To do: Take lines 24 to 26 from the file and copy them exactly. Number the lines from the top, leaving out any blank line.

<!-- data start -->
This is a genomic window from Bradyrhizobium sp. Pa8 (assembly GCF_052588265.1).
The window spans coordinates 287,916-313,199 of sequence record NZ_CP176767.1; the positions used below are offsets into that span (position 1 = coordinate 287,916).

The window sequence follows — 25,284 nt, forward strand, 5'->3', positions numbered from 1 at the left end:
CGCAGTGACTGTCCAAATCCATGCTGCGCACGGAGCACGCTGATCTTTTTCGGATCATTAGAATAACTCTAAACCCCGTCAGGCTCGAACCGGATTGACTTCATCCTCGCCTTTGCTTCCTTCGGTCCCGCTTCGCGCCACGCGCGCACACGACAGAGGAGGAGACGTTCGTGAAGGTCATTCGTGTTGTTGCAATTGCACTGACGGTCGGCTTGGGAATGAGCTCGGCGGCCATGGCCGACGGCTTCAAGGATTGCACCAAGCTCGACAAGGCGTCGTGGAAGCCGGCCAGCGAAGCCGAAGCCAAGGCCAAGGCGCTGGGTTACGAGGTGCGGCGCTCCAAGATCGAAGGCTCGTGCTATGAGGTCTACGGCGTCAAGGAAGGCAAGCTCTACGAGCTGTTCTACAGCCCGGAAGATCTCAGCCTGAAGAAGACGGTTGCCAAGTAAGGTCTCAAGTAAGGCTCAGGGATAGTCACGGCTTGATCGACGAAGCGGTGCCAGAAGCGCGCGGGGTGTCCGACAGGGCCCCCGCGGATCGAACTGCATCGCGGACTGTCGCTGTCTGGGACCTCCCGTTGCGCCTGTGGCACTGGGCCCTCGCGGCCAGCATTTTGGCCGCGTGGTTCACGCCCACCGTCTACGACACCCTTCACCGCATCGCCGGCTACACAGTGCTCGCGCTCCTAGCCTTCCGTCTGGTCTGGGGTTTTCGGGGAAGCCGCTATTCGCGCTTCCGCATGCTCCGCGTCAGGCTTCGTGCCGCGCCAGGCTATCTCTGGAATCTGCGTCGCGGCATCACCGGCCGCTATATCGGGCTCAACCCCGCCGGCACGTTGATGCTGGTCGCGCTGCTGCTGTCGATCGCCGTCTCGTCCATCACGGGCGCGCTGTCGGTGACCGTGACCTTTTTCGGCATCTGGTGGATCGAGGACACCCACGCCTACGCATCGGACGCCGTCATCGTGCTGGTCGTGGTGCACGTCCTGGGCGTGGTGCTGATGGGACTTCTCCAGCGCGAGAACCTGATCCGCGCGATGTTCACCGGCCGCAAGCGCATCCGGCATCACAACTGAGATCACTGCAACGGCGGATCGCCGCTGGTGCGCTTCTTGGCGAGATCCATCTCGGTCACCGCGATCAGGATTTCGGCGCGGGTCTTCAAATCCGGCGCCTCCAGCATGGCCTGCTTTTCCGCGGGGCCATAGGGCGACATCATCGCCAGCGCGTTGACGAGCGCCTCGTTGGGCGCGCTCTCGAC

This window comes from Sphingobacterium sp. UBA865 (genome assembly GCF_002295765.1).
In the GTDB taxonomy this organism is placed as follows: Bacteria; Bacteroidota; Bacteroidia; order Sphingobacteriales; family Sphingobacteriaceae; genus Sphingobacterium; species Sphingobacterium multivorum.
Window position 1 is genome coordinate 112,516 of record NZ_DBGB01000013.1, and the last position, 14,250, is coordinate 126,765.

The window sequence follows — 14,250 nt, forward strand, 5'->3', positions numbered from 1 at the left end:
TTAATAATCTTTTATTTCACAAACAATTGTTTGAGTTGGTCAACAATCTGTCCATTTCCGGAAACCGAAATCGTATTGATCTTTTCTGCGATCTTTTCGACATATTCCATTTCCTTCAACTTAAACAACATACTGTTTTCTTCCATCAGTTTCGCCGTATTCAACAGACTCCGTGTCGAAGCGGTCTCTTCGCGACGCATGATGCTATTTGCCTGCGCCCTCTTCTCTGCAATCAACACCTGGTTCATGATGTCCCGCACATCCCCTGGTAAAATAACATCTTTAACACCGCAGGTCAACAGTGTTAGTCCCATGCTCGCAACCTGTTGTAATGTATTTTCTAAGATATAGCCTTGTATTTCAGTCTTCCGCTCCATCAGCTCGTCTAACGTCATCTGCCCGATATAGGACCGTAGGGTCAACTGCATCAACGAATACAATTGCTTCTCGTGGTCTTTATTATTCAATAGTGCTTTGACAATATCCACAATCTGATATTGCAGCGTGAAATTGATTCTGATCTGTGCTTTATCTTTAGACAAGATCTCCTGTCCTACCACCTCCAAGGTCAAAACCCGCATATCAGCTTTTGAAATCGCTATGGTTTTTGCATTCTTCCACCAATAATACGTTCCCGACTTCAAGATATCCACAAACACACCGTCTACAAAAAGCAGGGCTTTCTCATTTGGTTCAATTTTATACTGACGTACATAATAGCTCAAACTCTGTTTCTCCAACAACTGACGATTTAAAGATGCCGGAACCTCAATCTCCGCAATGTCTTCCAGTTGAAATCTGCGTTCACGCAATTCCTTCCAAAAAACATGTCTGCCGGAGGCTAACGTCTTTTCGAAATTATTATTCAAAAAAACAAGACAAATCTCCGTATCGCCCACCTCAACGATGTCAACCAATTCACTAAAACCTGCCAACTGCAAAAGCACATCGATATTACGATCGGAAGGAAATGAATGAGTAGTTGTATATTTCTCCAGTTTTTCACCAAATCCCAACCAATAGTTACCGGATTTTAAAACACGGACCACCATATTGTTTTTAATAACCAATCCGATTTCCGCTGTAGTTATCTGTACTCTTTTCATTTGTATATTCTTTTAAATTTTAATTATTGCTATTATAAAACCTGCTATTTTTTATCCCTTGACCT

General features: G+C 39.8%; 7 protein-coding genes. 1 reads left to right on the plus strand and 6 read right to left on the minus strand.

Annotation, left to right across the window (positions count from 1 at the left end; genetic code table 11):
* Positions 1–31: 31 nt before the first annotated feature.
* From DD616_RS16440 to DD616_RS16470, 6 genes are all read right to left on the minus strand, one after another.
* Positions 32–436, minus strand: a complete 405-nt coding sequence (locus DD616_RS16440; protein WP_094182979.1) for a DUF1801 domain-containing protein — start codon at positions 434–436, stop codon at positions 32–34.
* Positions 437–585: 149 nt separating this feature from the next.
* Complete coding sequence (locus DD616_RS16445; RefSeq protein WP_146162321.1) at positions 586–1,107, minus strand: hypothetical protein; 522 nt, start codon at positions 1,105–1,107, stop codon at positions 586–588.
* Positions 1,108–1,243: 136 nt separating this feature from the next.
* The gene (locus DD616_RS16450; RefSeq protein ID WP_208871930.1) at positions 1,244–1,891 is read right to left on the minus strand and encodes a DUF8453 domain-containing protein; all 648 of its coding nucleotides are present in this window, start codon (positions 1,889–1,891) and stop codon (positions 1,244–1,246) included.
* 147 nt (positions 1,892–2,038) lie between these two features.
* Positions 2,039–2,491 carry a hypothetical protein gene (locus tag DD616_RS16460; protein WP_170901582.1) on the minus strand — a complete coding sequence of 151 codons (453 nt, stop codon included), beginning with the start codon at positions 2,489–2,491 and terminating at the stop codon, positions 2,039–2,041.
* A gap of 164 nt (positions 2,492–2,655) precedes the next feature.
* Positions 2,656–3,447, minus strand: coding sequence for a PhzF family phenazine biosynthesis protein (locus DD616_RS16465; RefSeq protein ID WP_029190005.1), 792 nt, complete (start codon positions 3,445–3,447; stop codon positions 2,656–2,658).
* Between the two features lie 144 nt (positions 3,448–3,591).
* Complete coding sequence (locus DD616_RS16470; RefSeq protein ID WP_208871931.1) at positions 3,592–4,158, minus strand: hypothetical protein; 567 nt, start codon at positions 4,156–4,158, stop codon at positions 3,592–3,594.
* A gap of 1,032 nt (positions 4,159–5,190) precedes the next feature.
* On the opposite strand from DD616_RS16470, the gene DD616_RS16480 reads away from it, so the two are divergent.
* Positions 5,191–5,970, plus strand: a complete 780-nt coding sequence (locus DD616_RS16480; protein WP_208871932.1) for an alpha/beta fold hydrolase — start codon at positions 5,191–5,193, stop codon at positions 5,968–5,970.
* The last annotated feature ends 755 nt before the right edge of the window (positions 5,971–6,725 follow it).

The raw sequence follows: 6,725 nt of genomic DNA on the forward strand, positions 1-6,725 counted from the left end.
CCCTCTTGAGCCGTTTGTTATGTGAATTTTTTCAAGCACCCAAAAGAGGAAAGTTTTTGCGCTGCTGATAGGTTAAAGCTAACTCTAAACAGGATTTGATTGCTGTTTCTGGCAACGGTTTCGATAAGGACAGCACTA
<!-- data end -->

* Complete coding sequence (locus DD616_RS16470; RefSeq protein ID WP_208871931.1) at positions 3,592–4,158, minus strand: hypothetical protein; 567 nt, start codon at positions 4,156–4,158, stop codon at positions 3,592–3,594.
* A gap of 1,032 nt (positions 4,159–5,190) precedes the next feature.
* On the opposite strand from DD616_RS16470, the gene DD616_RS16480 reads away from it, so the two are divergent.